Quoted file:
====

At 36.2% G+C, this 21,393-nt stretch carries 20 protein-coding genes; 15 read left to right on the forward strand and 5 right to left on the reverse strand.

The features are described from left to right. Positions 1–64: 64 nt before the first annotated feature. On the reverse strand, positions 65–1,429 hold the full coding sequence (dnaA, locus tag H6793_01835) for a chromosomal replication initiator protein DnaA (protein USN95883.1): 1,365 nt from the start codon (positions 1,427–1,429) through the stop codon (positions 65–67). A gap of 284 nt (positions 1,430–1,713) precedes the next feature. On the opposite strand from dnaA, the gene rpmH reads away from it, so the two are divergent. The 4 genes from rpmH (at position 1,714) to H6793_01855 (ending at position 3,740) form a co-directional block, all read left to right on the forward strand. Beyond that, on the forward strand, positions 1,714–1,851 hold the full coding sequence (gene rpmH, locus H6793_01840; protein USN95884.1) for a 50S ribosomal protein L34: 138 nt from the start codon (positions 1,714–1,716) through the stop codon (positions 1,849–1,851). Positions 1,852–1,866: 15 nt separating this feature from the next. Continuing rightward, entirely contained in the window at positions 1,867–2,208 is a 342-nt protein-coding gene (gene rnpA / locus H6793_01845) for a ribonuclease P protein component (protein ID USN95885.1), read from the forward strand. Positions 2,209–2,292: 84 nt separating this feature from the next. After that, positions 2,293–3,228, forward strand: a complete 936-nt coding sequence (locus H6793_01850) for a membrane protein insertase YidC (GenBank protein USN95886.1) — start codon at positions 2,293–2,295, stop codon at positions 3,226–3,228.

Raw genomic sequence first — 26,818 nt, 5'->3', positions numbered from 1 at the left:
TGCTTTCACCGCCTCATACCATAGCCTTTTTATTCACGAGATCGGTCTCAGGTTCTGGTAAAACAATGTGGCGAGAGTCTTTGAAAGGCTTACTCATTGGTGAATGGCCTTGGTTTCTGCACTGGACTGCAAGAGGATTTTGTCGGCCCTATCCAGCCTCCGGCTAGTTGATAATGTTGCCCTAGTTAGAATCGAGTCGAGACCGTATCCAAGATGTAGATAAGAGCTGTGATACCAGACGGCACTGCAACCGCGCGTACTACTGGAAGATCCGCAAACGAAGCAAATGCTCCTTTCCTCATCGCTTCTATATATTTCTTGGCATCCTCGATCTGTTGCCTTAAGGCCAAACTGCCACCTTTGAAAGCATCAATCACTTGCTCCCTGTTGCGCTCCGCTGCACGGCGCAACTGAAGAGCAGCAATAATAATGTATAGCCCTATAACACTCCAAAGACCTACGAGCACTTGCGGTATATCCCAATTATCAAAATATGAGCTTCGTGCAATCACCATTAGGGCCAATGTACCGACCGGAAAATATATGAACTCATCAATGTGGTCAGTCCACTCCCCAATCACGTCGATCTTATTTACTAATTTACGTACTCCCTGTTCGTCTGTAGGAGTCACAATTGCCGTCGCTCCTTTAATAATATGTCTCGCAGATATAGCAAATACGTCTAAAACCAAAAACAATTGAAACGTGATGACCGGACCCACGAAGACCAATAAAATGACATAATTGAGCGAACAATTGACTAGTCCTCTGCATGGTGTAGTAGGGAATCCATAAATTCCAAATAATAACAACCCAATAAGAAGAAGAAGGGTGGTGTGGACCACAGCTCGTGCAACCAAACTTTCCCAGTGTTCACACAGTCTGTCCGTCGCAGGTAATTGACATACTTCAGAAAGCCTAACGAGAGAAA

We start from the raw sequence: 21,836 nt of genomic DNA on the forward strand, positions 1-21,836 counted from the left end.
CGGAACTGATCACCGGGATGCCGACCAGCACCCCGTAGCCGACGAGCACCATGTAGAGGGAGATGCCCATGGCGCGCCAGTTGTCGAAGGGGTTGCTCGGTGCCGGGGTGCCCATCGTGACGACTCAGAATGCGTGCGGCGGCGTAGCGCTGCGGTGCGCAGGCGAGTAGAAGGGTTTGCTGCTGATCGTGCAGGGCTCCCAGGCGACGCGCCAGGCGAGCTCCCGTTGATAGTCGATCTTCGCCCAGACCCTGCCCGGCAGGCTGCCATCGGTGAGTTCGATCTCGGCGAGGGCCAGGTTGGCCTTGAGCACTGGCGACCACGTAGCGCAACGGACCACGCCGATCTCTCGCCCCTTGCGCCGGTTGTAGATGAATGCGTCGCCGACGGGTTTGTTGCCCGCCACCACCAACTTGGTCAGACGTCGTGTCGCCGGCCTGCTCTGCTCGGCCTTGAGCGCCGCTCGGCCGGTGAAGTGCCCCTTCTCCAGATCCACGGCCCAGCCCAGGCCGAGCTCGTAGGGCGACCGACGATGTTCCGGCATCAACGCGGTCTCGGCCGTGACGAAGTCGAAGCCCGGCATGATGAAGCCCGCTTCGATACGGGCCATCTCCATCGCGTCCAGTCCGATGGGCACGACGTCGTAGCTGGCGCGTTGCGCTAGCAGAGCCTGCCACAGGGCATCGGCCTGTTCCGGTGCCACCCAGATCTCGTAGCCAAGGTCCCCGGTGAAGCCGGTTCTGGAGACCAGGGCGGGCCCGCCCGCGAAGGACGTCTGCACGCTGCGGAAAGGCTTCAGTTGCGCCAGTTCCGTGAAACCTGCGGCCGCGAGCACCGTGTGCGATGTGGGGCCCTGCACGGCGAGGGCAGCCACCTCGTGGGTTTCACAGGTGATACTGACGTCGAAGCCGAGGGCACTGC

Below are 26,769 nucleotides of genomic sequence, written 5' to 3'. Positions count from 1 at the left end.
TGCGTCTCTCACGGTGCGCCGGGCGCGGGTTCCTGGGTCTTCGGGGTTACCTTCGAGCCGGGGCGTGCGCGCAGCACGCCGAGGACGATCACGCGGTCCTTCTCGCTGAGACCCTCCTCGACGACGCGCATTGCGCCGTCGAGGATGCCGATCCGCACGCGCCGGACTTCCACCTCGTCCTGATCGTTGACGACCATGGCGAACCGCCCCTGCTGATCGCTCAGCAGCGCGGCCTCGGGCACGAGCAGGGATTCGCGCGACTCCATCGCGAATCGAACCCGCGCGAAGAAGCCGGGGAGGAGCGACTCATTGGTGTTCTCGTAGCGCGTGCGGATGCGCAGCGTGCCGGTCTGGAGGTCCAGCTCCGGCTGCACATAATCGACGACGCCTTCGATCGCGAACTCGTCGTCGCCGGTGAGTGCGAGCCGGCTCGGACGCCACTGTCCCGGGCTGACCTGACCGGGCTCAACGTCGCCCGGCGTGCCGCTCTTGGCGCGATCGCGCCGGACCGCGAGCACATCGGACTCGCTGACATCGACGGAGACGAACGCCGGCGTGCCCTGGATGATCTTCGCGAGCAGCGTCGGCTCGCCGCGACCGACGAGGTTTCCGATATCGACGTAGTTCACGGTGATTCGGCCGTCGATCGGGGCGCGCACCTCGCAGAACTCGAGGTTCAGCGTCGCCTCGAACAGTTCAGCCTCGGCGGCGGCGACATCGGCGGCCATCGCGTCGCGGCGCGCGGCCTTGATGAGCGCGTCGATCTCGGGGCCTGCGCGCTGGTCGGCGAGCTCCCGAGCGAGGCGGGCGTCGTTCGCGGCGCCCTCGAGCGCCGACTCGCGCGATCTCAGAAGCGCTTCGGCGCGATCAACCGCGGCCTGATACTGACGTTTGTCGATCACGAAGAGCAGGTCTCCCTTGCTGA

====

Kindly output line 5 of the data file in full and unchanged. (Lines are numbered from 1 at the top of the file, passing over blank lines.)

We start from the raw sequence: 21,836 nt of genomic DNA on the forward strand, positions 1-21,836 counted from the left end.